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Changing Money Dynamics

Issue 23

A new way of acting and a whole new life with money

Don’t you wish there was a documented scientific plan with well-tested protocols for solving your money problems? A plan that if you followed its prescribed steps, all your issues and all the angst would go away.

Finances would become easy, just a quiet engine humming in the background, peaceful and unobtrusive.

But there isn’t a documented scientific plan.

Dealing with money is not a one-size-fits-all proposition and what works for one person just doesn’t work for the next.


Because money isn’t concrete and scientific.

It has emotional and behavioral sides, and when things don’t go as you hoped, you judge yourself harshly. And with that judgment comes guilt.

Guilt for not knowing how to do things “right.”

Guilt for spending too much, spending too little, or something in between.

Guilt for obsessing over money or only thinking about it when it runs out.

Guilt is ready to rise to the occasion and brings shame as its co-star.

Not only are you guilty for making wrong decisions, shame says you’re bad, stupid, and untrustworthy; that in the hands of someone like you, the future is hopeless.

Trying to solve money problems with guilt and shame as its foundation is like building a house on shifting sands.

So, you follow a new program, one that will birth a new improved you.

You convince yourself that this time will be different, you’ll be better and smarter. You feel strong, able to tackle your problems, until that shifting foundation weakens and crumbles, and you fall back into old patterns.

Guilt and shame shout in your ear, “I told you so” and you respond, “I know, I’m hopeless.”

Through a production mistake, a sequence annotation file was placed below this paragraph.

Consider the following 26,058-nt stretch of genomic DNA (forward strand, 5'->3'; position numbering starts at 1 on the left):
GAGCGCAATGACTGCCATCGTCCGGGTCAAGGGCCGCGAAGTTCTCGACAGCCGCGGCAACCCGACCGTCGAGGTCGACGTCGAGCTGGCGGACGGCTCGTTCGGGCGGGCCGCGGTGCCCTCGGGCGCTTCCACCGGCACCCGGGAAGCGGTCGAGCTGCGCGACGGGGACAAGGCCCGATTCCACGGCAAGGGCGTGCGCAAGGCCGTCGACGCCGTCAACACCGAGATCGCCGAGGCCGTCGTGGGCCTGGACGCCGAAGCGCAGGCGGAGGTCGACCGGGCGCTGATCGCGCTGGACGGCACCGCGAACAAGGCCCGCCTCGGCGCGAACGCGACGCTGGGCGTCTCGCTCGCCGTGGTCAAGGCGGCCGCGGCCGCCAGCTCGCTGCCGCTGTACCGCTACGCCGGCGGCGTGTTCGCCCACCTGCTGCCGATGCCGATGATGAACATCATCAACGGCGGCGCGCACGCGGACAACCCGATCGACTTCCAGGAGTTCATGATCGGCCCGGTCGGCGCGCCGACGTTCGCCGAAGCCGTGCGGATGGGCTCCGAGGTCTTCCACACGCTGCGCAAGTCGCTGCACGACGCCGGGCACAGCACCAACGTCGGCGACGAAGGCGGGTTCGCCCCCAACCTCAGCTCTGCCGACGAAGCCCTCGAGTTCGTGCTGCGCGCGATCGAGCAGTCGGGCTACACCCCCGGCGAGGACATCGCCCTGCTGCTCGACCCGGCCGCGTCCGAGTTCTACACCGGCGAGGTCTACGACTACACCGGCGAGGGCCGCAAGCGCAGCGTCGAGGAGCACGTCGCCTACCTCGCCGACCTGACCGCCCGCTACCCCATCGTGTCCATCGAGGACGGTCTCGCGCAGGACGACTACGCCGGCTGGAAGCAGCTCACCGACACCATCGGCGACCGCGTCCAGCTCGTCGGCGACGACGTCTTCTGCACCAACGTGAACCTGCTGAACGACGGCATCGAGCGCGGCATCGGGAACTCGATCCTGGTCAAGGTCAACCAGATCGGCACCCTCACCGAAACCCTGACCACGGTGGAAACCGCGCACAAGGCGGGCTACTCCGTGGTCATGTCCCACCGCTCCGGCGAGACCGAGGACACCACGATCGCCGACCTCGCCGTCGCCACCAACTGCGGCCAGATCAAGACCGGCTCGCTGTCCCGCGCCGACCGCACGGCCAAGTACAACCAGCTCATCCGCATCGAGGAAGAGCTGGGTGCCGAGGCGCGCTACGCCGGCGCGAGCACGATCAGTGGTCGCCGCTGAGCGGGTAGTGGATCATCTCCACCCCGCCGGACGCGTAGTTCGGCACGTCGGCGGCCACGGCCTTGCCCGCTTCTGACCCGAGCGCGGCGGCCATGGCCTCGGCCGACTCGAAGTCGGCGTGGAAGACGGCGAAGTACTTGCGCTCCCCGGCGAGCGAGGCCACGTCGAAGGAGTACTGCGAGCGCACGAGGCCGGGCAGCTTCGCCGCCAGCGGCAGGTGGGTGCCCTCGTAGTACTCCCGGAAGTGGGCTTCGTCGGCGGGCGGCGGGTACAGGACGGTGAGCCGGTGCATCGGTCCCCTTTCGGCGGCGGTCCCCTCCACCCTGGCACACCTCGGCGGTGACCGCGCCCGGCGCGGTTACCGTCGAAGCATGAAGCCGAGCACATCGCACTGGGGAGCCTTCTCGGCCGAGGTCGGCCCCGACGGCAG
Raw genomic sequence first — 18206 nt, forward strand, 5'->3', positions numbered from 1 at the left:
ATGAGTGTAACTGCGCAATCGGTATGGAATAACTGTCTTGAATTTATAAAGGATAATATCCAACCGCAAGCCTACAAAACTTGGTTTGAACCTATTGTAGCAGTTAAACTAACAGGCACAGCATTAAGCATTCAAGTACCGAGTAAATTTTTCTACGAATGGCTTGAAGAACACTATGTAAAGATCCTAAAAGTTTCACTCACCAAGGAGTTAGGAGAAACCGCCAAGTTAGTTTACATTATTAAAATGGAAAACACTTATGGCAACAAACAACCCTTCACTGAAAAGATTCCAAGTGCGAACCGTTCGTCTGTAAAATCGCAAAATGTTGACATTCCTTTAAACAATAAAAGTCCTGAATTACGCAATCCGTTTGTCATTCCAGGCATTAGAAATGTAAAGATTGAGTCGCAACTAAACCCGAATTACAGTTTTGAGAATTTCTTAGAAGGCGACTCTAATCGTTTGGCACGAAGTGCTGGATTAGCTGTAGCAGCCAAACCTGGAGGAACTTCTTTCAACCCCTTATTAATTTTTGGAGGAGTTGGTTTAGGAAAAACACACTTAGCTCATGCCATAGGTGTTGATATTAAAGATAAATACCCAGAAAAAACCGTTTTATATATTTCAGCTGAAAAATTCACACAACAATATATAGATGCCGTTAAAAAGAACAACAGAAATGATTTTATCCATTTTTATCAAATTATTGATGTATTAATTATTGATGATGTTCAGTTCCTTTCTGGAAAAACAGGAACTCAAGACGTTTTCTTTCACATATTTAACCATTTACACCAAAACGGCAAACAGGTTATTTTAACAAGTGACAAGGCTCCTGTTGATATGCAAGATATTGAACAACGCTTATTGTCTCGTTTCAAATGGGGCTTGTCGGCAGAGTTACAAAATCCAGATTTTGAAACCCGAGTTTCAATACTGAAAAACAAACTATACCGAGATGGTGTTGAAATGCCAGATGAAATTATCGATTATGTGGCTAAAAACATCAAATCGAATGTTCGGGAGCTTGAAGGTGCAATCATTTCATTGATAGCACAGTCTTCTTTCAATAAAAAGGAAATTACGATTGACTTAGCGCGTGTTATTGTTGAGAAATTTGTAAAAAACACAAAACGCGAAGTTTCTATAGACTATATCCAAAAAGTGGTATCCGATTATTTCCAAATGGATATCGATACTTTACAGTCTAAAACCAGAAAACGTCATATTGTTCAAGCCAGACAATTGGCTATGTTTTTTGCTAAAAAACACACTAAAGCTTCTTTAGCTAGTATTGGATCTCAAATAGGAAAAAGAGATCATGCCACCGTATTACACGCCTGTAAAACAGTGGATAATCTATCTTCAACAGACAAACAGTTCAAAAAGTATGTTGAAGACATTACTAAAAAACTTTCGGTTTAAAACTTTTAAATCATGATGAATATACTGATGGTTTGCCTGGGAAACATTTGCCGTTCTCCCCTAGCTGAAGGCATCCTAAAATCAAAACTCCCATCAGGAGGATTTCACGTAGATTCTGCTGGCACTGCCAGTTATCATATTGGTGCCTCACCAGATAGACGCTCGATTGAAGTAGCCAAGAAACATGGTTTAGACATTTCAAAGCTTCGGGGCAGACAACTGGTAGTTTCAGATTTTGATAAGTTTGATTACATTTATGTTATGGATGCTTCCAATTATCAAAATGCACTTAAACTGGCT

Sound familiar?

But what if there was another approach, one based in curiosity and appreciation for who you are today, not who you hope to be tomorrow?When I trained as a Gestalt Certified Coach, the Paradoxical Theory of Change offered a new truth, one with a new perspective. It goes like this, “the more you try to become what you’re not, the more you remain the same.”

Think about it.

If you’re like most, you can see the evidence with a history of diets that crash, exercise routines that stumble, or budgets that implode.

This theory invites you to consider change from a new vantage point, one where you acknowledge and accept who you are.

It asks you to work with yourself, not against, and to do it with curiosity and openness so you can learn and transform from what you do best.

This is how real change happens— and sticks.

Knowing this, a colleague and I (he, a psychotherapist and me, a CPA) joined forces and created a simple, no-wrong-answer quiz that identifies your strength when thinking about money.

It is based on four money styles, each a unique and positive approach to money, with no style better or worse than another, and each motivated by a different need.

The Practical Style: Someone who leads with this style wants financial security and stability.

You will sacrifice today to have enough in the future and will devote a lot of time and energy to make sure things are done right. Money is serious business.